Impressionism in Canada
Impressionism only gained currency in Canada almost three decades after its introduction in Paris. Instead, Hague School and Barbizon landscape works dominated the Canadian art market at the end of the nineteenth century. Gradually, however, a small number of collectors in Montreal showed an interest in modern French painting. In 1909, William Van Horne (1843–1915) purchased McNicoll’s A September Morning (date and location unknown) adding it to canvases he owned by Renoir, Cassatt, and other Impressionists.
Montreal was the primary centre of Impressionism in Canada. In 1892, W. Scott and Sons Gallery sponsored the first exhibition of eight French Impressionist works, and others followed, including a show of Cassatt’s delicate, Japanese-inspired etchings of modern women and children at the Art Association of Montreal (AAM) in 1907. It is tempting to imagine that McNicoll might have seen the show and taken inspiration from it. William Brymner was a leading proponent of Impressionism in its early years in Canada. Although he never fully adopted Impressionism in his own work, he encouraged Montrealers to open their minds to this trend. As he explained in a public lecture in 1897: “Impressionism is the modern manifestation of the eternal fight between the living and the felt ... between the work of men who see and think for themselves and those who inherit their eyes and thoughts all ready-made.” Brymner’s lecture, with its emphasis on careful observation and individual perception, provides a glimpse into what McNicoll and her contemporaries learned about modern art at the AAM.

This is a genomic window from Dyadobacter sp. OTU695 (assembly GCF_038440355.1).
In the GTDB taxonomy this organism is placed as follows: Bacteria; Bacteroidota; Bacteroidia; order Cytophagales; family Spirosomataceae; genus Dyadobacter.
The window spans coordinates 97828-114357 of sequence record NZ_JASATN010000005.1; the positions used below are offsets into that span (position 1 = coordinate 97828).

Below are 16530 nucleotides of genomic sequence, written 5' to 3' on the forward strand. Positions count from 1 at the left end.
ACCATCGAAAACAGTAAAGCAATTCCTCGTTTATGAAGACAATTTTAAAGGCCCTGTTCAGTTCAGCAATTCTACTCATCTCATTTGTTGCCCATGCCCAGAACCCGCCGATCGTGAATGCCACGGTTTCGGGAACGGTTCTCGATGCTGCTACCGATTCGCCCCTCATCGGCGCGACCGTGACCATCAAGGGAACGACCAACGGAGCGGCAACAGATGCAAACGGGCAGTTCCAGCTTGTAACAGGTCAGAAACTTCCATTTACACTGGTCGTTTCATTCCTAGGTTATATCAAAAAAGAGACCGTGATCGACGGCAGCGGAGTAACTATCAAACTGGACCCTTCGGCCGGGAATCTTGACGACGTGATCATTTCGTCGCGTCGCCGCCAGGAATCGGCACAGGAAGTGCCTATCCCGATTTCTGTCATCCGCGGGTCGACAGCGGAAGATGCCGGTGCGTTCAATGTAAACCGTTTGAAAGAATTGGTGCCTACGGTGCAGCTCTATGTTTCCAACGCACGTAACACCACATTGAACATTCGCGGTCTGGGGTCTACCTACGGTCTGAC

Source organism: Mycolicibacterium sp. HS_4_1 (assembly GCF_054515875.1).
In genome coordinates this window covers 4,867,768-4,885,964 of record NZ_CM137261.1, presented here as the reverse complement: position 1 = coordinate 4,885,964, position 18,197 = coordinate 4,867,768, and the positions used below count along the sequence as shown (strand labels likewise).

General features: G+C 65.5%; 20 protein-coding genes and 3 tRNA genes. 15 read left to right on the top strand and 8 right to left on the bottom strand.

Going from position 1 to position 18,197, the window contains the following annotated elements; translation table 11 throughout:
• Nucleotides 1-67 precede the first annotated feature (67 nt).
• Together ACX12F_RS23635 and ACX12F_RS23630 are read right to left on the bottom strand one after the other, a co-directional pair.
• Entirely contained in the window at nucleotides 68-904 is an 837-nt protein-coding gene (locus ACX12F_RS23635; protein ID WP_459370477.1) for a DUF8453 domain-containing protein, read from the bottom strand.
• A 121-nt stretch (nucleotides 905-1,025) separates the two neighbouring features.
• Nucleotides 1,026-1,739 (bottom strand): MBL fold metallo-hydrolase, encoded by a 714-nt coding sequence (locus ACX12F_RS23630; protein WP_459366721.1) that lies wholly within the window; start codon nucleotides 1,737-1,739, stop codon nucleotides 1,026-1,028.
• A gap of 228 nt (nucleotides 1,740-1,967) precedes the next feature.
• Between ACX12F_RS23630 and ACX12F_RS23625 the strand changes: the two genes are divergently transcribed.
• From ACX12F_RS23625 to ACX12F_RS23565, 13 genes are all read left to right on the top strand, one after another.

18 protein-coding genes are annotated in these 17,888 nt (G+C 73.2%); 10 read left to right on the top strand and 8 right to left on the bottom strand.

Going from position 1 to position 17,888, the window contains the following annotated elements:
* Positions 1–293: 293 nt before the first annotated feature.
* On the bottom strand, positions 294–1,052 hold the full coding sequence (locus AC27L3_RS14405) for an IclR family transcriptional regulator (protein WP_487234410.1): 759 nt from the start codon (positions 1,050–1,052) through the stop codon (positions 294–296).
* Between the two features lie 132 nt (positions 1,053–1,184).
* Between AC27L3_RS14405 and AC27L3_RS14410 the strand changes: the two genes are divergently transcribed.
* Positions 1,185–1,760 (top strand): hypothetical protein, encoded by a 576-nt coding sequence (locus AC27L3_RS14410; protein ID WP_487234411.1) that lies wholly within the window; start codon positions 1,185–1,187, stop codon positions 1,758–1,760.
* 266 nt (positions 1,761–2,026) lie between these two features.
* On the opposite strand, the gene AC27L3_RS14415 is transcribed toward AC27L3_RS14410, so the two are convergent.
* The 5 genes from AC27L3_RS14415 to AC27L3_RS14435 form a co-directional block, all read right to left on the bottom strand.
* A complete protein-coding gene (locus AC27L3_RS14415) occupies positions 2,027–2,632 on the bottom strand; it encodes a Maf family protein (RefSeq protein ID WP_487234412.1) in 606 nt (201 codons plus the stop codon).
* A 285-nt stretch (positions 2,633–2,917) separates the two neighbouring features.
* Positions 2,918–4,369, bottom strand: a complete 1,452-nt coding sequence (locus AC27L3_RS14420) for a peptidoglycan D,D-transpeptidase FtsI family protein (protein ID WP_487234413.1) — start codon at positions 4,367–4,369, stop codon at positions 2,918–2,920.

Beginning in the 1890s, a small group of Montreal artists led by Maurice Cullen (1866–1934) and James Wilson Morrice (1865–1924), both of whom had worked with Brymner in France, tried to import Impressionism to Canada. Cullen’s scenes of light reflected on snow, such as The Ice Harvest, c. 1913, come close to a “native” Canadian Impressionism, though there was little cohesiveness among Canadian practitioners. Few painters fully adopted the style as McNicoll did. With some exceptions, scenes of modern urban life were much less popular in Canada than in France and the United States, and landscape and rural genre scenes continued to dominate. McNicoll’s own work, in paintings such as Midsummer, c. 1909, follows this trend.